Researcher Awarded $1.6M to Advance Gene Therapy for Usher Syndrome Type 2A

Dr. Muna Naash received her PhD from Baylor College of Medicine, where she studied retinal cell and molecular biology. Throughout her career, Dr. Naash has become known for her work in genetic retinal diseases, as well as her advancement of gene therapy. According to an article from the University of Houston, the National Eye Institute granted $1.6M to Dr. Naash to expand gene therapy for patients with Usher syndrome type 2A (USH2A). 

Gene therapy involves changing genes inside of your body to help stop or prevent disease. For example, gene therapy may include replacing mutated genes, fixing mutated genes, introducing healthy genes, or finding ways to improve or train the immune system to target foreign invaders. Learn more about gene therapy

In this case, Dr. Naash hopes to advance an intravitreally administered gene therapy which delivers functional genes through nanosphere delivery. The goal of the therapy, and the advanced research, is twofold:

  • Understanding the underlying functions and mechanisms of Usher syndrome type 2A, and how vision could be saved or preserved 
  • Learning about usherin (the protein that contributes to vision loss in Usher syndrome) and what role they play in disease manifestation

We look forward to seeing how Dr. Naash innovates within this sphere and what solutions she may develop for the Usher syndrome community. 

What is Usher Syndrome? 

Usher syndrome is a rare genetic disorder that is characterized by deafness and accompanied by retinitis pigmentosa (RP), a disorder that causes progressive vision loss. There are three subtypes of this disorder: types 1, 2, and 3. The first form (USH1A) typically manifests in bilateral deafness at birth, vision problems by age 10, and issues with balance. Next, type 2 is characterized by moderate-to-severe hearing loss at birth that may grow progressively worse over time. People with this form often experience night blindness in their late teens. Finally, type 3 is characterized by hearing loss, RP, and balance problems occurring between 20-40 years old.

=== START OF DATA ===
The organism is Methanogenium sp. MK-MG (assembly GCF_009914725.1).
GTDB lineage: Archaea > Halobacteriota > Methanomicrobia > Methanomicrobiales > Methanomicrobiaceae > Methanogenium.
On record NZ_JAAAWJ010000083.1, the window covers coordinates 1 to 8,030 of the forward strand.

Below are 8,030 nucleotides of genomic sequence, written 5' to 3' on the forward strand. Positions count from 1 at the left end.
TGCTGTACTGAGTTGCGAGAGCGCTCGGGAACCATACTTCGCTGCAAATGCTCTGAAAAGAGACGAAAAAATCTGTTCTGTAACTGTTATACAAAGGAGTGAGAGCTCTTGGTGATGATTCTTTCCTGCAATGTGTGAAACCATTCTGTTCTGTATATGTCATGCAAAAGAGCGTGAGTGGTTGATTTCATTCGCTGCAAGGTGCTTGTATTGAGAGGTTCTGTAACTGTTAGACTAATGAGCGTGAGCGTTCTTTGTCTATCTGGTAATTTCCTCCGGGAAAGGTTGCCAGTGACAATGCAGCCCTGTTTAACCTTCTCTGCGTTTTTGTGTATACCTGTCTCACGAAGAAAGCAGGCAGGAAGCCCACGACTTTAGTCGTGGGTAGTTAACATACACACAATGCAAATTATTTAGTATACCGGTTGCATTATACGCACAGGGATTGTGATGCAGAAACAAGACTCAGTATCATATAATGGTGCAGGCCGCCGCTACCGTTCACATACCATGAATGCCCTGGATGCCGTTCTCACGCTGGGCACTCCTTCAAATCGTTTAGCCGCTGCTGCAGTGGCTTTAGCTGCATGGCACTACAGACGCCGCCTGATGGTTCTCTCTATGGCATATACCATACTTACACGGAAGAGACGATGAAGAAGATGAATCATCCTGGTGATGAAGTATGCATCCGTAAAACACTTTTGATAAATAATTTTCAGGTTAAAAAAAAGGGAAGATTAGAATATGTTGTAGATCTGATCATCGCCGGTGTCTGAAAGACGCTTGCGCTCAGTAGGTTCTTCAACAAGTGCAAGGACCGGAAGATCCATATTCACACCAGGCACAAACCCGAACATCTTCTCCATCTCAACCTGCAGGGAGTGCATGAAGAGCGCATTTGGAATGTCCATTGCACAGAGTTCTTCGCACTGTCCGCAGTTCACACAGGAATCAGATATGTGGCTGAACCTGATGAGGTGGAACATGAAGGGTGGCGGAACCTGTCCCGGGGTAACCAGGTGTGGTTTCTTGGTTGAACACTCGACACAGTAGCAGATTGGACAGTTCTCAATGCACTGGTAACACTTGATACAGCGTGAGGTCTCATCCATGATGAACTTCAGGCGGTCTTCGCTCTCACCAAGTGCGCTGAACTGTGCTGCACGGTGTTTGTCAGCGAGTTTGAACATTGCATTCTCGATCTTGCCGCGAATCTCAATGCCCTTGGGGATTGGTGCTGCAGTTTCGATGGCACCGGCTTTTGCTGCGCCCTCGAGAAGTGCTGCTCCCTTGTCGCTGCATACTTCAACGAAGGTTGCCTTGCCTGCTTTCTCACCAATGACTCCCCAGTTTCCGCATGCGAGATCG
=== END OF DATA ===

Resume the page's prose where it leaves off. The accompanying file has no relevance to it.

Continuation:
Multiple gene mutations have been linked to Usher syndrome development: USH2A, USH3A, HARS, MYO7A, USH1C, CDH23, PCDH15, WHRN, ADGRV1, and SANS. These are inherited in an autosomal recessive pattern, meaning individuals must inherit two defective genes to have Usher syndrome.

Jessica Lynn

Jessica Lynn

Jessica Lynn has an educational background in writing and marketing. She firmly believes in the power of writing in amplifying voices, and looks forward to doing so for the rare disease community.

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